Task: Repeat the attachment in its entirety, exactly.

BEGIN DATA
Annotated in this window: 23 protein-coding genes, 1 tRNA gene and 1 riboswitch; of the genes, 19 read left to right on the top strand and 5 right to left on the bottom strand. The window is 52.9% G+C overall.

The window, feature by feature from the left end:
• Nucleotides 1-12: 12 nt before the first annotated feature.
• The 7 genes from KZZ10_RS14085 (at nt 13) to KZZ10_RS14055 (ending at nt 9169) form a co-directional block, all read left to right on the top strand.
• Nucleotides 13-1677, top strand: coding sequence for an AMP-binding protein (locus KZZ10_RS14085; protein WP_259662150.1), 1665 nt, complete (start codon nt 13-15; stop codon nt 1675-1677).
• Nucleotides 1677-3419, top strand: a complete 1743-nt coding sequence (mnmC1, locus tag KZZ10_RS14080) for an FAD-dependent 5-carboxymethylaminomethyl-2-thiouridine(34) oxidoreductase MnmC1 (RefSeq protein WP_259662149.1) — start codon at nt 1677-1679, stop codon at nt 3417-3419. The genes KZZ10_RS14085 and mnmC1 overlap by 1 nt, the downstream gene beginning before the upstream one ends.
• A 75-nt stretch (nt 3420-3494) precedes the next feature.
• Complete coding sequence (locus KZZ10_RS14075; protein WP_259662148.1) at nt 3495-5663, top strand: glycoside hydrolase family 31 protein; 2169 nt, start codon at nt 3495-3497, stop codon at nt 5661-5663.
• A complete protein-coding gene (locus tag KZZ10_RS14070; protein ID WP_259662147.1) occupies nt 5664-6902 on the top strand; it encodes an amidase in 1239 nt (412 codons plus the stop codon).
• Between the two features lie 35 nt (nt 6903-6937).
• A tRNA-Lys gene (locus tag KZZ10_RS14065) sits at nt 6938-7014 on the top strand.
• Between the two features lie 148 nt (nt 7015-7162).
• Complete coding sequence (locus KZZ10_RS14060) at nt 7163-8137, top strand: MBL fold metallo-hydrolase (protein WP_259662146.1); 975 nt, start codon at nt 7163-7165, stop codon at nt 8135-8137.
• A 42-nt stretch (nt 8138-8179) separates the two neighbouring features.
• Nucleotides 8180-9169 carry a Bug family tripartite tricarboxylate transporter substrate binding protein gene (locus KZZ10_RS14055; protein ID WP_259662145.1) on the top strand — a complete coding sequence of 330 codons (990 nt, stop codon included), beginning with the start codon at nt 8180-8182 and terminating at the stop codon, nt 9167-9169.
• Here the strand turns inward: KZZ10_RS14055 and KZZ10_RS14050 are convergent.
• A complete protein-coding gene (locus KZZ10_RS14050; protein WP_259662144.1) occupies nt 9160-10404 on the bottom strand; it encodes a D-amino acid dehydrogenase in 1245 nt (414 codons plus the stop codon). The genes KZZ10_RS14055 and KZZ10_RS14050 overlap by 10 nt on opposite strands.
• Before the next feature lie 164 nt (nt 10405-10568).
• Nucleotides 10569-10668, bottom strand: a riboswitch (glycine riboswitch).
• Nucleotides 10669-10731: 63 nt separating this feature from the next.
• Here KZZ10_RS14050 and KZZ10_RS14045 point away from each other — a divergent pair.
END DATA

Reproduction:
Annotated in this window: 23 protein-coding genes, 1 tRNA gene and 1 riboswitch; of the genes, 19 read left to right on the top strand and 5 right to left on the bottom strand. The window is 52.9% G+C overall.

The window, feature by feature from the left end:
• Nucleotides 1-12: 12 nt before the first annotated feature.
• The 7 genes from KZZ10_RS14085 (at nt 13) to KZZ10_RS14055 (ending at nt 9169) form a co-directional block, all read left to right on the top strand.
• Nucleotides 13-1677, top strand: coding sequence for an AMP-binding protein (locus KZZ10_RS14085; protein WP_259662150.1), 1665 nt, complete (start codon nt 13-15; stop codon nt 1675-1677).
• Nucleotides 1677-3419, top strand: a complete 1743-nt coding sequence (mnmC1, locus tag KZZ10_RS14080) for an FAD-dependent 5-carboxymethylaminomethyl-2-thiouridine(34) oxidoreductase MnmC1 (RefSeq protein WP_259662149.1) — start codon at nt 1677-1679, stop codon at nt 3417-3419. The genes KZZ10_RS14085 and mnmC1 overlap by 1 nt, the downstream gene beginning before the upstream one ends.
• A 75-nt stretch (nt 3420-3494) precedes the next feature.
• Complete coding sequence (locus KZZ10_RS14075; protein WP_259662148.1) at nt 3495-5663, top strand: glycoside hydrolase family 31 protein; 2169 nt, start codon at nt 3495-3497, stop codon at nt 5661-5663.
• A complete protein-coding gene (locus tag KZZ10_RS14070; protein ID WP_259662147.1) occupies nt 5664-6902 on the top strand; it encodes an amidase in 1239 nt (412 codons plus the stop codon).
• Between the two features lie 35 nt (nt 6903-6937).
• A tRNA-Lys gene (locus tag KZZ10_RS14065) sits at nt 6938-7014 on the top strand.
• Between the two features lie 148 nt (nt 7015-7162).
• Complete coding sequence (locus KZZ10_RS14060) at nt 7163-8137, top strand: MBL fold metallo-hydrolase (protein WP_259662146.1); 975 nt, start codon at nt 7163-7165, stop codon at nt 8135-8137.
• A 42-nt stretch (nt 8138-8179) separates the two neighbouring features.
• Nucleotides 8180-9169 carry a Bug family tripartite tricarboxylate transporter substrate binding protein gene (locus KZZ10_RS14055; protein ID WP_259662145.1) on the top strand — a complete coding sequence of 330 codons (990 nt, stop codon included), beginning with the start codon at nt 8180-8182 and terminating at the stop codon, nt 9167-9169.
• Here the strand turns inward: KZZ10_RS14055 and KZZ10_RS14050 are convergent.
• A complete protein-coding gene (locus KZZ10_RS14050; protein WP_259662144.1) occupies nt 9160-10404 on the bottom strand; it encodes a D-amino acid dehydrogenase in 1245 nt (414 codons plus the stop codon). The genes KZZ10_RS14055 and KZZ10_RS14050 overlap by 10 nt on opposite strands.
• Before the next feature lie 164 nt (nt 10405-10568).
• Nucleotides 10569-10668, bottom strand: a riboswitch (glycine riboswitch).
• Nucleotides 10669-10731: 63 nt separating this feature from the next.
• Here KZZ10_RS14050 and KZZ10_RS14045 point away from each other — a divergent pair.